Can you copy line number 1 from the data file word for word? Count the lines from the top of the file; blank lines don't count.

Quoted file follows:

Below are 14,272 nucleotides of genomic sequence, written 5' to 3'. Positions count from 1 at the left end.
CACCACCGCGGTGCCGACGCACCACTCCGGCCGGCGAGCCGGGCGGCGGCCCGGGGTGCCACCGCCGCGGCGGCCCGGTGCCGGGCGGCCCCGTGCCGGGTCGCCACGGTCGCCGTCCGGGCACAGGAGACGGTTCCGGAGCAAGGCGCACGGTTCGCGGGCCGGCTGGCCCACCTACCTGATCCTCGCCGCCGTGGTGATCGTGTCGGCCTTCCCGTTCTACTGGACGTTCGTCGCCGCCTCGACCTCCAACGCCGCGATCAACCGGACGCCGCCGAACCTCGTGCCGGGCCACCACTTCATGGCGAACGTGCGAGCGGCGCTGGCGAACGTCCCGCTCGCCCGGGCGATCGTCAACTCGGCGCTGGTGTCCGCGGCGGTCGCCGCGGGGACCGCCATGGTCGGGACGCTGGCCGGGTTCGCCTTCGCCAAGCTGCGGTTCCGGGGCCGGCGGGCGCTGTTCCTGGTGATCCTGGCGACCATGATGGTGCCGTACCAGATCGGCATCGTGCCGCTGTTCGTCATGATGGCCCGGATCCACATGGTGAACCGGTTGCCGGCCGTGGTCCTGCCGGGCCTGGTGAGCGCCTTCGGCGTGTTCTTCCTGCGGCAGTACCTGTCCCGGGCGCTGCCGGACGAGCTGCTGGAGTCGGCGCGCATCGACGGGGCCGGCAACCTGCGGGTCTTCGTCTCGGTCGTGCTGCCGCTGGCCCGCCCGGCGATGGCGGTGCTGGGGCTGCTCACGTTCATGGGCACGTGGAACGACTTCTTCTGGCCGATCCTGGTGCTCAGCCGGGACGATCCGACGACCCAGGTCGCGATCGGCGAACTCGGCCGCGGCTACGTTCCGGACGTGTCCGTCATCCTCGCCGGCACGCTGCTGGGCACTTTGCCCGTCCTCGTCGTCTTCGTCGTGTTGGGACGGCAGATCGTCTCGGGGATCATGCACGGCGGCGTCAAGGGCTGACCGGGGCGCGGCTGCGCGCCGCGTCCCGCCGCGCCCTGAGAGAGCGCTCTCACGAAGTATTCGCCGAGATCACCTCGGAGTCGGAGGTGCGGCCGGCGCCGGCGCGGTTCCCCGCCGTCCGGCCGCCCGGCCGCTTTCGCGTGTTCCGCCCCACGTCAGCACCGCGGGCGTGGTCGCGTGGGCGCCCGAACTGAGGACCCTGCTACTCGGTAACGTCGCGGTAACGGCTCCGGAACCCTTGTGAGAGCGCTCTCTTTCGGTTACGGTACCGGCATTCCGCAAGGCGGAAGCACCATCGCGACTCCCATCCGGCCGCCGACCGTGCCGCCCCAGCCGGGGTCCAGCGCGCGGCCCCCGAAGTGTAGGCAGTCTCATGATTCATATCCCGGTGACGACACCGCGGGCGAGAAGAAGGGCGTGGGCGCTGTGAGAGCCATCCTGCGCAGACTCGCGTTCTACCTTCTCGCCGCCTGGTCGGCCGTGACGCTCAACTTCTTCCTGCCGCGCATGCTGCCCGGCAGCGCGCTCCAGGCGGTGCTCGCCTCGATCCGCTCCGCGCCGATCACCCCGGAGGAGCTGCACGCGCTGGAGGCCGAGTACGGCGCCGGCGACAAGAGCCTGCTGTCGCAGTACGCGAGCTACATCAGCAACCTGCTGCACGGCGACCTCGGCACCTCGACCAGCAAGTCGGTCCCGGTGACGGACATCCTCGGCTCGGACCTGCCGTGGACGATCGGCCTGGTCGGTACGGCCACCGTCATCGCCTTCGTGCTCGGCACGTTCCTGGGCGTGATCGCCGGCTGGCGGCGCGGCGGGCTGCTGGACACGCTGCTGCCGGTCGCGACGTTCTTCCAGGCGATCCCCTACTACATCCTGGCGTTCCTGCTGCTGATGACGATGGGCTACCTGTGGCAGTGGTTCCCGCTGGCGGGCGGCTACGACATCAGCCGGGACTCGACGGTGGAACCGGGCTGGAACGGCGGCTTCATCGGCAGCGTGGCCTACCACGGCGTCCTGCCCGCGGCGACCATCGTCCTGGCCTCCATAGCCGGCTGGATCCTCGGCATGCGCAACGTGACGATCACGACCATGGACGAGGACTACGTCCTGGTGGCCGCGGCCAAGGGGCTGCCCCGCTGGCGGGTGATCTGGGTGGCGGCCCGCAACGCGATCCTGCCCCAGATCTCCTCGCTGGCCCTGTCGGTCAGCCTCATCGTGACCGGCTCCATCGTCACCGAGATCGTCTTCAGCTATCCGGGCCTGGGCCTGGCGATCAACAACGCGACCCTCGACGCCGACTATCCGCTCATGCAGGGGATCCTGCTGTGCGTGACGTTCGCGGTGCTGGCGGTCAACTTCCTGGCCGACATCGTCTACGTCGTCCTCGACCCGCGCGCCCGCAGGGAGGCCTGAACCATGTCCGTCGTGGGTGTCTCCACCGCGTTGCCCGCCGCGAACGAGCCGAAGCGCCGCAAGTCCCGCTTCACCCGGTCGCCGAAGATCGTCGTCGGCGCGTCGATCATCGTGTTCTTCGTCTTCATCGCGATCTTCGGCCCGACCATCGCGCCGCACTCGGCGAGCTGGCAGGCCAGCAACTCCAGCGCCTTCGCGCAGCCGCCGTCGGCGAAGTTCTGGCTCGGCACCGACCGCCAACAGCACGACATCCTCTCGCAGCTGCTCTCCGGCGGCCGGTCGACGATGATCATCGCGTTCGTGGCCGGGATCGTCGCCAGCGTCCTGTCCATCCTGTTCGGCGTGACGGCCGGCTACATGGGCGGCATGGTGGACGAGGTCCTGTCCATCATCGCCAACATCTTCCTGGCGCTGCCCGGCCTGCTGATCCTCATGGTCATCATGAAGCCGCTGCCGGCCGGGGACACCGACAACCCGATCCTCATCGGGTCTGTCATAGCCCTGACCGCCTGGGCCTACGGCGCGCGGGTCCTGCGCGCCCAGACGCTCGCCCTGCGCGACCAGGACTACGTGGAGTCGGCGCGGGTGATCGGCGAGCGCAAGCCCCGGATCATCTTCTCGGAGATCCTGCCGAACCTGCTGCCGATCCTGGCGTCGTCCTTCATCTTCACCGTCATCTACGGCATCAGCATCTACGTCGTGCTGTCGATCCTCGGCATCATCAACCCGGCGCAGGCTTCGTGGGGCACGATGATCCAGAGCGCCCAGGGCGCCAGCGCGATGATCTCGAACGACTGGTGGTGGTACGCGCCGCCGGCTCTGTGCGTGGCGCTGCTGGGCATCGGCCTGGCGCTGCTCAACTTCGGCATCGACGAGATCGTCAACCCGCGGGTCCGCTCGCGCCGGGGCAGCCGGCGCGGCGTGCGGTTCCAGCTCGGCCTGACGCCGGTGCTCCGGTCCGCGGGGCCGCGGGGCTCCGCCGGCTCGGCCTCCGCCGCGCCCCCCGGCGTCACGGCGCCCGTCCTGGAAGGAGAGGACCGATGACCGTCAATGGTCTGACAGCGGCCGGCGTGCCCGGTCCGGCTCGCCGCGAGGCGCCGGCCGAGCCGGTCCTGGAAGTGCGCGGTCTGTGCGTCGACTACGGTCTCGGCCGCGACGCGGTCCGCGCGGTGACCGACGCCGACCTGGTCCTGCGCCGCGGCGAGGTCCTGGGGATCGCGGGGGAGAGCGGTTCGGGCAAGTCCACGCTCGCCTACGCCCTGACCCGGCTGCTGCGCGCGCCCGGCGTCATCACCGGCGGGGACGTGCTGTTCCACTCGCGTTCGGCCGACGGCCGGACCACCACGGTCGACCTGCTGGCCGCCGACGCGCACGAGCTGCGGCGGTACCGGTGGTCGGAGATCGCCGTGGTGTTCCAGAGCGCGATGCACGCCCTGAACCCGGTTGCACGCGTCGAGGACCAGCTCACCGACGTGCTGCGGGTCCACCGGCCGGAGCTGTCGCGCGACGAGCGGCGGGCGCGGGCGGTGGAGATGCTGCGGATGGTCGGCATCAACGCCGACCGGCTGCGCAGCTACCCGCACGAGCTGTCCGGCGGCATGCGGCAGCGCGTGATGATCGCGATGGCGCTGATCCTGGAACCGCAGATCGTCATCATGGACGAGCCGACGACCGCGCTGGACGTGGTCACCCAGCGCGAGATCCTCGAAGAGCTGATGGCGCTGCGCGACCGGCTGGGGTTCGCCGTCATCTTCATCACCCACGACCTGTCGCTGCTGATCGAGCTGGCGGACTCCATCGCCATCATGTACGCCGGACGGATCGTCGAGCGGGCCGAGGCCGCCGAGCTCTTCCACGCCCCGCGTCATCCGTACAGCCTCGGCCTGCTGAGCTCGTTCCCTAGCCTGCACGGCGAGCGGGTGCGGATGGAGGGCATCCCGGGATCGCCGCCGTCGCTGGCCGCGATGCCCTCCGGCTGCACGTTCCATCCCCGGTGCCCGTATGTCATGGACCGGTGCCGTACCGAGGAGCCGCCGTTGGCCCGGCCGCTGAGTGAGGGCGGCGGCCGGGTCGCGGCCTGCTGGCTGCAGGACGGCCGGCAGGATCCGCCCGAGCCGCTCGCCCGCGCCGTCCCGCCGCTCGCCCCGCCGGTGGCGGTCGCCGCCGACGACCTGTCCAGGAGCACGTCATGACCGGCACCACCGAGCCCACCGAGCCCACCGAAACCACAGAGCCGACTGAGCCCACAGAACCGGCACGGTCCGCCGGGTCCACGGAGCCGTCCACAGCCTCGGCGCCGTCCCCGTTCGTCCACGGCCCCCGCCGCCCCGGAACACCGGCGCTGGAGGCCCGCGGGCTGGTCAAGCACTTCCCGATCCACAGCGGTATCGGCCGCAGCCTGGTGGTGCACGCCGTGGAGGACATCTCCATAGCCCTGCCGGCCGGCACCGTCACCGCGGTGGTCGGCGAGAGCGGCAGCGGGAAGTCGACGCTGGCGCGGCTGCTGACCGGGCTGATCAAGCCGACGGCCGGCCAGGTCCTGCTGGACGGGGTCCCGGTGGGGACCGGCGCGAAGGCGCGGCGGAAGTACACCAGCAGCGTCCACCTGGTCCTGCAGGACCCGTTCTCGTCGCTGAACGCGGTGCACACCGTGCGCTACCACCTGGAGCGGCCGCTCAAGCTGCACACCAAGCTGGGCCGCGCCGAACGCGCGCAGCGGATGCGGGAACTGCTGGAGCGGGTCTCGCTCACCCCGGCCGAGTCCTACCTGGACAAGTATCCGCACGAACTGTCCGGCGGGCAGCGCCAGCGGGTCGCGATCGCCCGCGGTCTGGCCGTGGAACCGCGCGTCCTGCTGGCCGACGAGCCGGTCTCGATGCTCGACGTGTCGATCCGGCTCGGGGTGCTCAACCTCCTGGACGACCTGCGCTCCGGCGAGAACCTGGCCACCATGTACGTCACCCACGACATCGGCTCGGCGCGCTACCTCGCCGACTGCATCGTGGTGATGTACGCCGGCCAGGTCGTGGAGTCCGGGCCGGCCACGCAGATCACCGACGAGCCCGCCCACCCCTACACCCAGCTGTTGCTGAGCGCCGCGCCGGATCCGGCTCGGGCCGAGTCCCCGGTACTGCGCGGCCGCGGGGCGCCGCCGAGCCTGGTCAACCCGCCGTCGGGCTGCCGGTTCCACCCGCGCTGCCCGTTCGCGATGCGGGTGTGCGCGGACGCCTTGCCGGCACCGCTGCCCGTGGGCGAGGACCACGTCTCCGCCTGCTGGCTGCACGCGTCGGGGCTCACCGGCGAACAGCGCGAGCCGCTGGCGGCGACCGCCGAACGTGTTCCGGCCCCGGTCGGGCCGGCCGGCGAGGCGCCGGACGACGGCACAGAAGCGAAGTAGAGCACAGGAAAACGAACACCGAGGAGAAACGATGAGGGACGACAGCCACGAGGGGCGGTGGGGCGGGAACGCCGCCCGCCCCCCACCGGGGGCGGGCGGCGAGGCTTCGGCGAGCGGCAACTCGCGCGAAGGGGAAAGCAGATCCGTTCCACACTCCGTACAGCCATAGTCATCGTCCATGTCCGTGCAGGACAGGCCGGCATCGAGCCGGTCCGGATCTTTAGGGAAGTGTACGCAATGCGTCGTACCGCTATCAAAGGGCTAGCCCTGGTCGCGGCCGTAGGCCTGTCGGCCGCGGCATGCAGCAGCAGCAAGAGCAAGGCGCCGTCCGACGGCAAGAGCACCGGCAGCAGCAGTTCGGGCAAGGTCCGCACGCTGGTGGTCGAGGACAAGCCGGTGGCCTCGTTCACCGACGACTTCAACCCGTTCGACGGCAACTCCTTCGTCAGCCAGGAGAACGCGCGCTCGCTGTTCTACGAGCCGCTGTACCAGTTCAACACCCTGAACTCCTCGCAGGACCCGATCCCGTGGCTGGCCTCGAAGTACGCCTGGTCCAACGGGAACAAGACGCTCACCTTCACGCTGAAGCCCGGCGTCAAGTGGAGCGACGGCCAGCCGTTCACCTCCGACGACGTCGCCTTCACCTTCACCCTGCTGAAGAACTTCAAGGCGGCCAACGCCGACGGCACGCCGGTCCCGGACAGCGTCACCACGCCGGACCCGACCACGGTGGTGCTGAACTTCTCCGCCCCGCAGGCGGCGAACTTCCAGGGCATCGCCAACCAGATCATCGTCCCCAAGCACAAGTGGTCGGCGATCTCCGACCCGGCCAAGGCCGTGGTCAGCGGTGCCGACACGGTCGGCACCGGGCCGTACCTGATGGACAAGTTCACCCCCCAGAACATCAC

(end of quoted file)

Below are 14,272 nucleotides of genomic sequence, written 5' to 3'. Positions count from 1 at the left end.